Inadequate Vitamin D May Increase Risk of Certain Rheumatic Diseases

While substantial evidence already shows several genetic and environmental elements factor into immune-mediated rheumatic disease susceptibility, a recent review of hospital admissions data suggests vitamin D deficiency can single-handedly elevate a patient's risk of developing certain chronic conditions within that group of disorders.

While substantial evidence already shows several genetic and environmental elements factor into immune-mediated rheumatic disease susceptibility, a recent review of hospital admissions data suggests vitamin D deficiency can single-handedly elevate a patient’s risk of developing certain chronic conditions within that group of disorders.

For their study published in the July 25, 2013, edition of BMC Medicine, Sreeram V. Ramagopalan, PhD, and colleagues from the University of Oxford analyzed the records of 19,679 patients admitted to National Health Service (NHS) hospitals for vitamin D deficiency or its two related conditions known as rickets and osteomalacia in order to determine potential associations with various immune-mediated diseases.

The researchers found that after hospital admission for any one of those three vitamin D-related conditions, patients had significantly higher risks of developing a number of immune-mediated disorders, including Addison’s disease, ankylosing spondylitis, autoimmune hemolytic anemia, chronic active hepatitis, celiac disease, Crohn’s disease, diabetes mellitus, pemphigoid, pernicious anemia, primary biliary cirrhosis, rheumatoid arthritis, Sjögren’s syndrome, systemic lupus erythematosus, and thyrotoxicosis. (Table)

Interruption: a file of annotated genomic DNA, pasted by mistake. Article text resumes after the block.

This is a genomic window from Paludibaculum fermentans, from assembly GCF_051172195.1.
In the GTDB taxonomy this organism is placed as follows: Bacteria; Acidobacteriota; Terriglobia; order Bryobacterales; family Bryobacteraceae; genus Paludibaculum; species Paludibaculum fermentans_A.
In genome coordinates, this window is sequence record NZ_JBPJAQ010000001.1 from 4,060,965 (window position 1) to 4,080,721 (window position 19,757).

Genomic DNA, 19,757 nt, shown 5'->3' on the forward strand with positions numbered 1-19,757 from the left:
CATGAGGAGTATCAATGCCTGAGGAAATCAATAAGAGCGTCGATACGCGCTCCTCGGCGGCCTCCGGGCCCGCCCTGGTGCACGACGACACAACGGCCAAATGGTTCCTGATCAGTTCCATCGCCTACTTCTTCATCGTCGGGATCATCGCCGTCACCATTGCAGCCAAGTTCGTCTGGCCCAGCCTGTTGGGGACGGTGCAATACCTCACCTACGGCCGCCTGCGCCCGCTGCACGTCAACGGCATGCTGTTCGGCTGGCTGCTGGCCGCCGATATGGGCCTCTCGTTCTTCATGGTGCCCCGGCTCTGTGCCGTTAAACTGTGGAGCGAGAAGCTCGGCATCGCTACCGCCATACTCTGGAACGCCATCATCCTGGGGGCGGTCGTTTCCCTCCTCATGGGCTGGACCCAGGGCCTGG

Among patients admitted to NHS hospitals for rickets in particular, the authors discovered that “celiac disease had a substantially increased risk,” and among those admitted for osteomalacia specifically, “the rate ratios for Addison’s disease and celiac disease were particularly high.”

“Previous studies have linked inherited forms of rickets with multiple sclerosis and type 1 diabetes, but no study has attempted an analysis similar to the one we present here,” the authors wrote. “Further studies should look at individual immune-mediated diseases in greater depth to confirm or refute the findings and investigate mechanisms behind any association, (though) regardless of the direction of causality, the fact that individuals with immune-mediated disease are at risk of vitamin D deficiency is of note to ensure they are made replete to support adequate bone health.”

Interestingly, the investigators found considerable protection against the chronic respiratory disorder known as asthma and the Graves’ disease hallmark known as myxedema in patients admitted for vitamin D deficiency, osteomalacia, or rickets. However, they pointed out that earlier research found higher levels of vitamin D in childhood may increase the risk of asthma.